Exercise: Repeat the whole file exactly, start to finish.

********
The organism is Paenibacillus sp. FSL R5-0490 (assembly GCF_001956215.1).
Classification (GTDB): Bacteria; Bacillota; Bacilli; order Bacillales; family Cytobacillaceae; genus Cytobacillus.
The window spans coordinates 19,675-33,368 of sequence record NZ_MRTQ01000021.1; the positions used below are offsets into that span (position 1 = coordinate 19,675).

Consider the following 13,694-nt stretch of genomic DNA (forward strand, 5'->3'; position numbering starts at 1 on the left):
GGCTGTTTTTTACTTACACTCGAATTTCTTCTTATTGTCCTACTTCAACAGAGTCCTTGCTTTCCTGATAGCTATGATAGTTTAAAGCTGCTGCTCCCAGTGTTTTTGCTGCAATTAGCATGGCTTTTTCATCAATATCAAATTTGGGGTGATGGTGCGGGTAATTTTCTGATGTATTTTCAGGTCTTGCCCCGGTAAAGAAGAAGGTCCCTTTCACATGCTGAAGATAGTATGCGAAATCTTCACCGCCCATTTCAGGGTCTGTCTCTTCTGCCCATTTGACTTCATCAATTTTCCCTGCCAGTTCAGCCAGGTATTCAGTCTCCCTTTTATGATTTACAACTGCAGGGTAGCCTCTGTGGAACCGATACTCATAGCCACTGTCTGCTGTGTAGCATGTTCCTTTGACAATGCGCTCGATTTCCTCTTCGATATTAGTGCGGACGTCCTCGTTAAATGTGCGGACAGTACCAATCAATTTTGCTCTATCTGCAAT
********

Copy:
The organism is Paenibacillus sp. FSL R5-0490 (assembly GCF_001956215.1).
Classification (GTDB): Bacteria; Bacillota; Bacilli; order Bacillales; family Cytobacillaceae; genus Cytobacillus.
The window spans coordinates 19,675-33,368 of sequence record NZ_MRTQ01000021.1; the positions used below are offsets into that span (position 1 = coordinate 19,675).

Consider the following 13,694-nt stretch of genomic DNA (forward strand, 5'->3'; position numbering starts at 1 on the left):
GGCTGTTTTTTACTTACACTCGAATTTCTTCTTATTGTCCTACTTCAACAGAGTCCTTGCTTTCCTGATAGCTATGATAGTTTAAAGCTGCTGCTCCCAGTGTTTTTGCTGCAATTAGCATGGCTTTTTCATCAATATCAAATTTGGGGTGATGGTGCGGGTAATTTTCTGATGTATTTTCAGGTCTTGCCCCGGTAAAGAAGAAGGTCCCTTTCACATGCTGAAGATAGTATGCGAAATCTTCACCGCCCATTTCAGGGTCTGTCTCTTCTGCCCATTTGACTTCATCAATTTTCCCTGCCAGTTCAGCCAGGTATTCAGTCTCCCTTTTATGATTTACAACTGCAGGGTAGCCTCTGTGGAACCGATACTCATAGCCACTGTCTGCTGTGTAGCATGTTCCTTTGACAATGCGCTCGATTTCCTCTTCGATATTAGTGCGGACGTCCTCGTTAAATGTGCGGACAGTACCAATCAATTTTGCTCTATCTGCAAT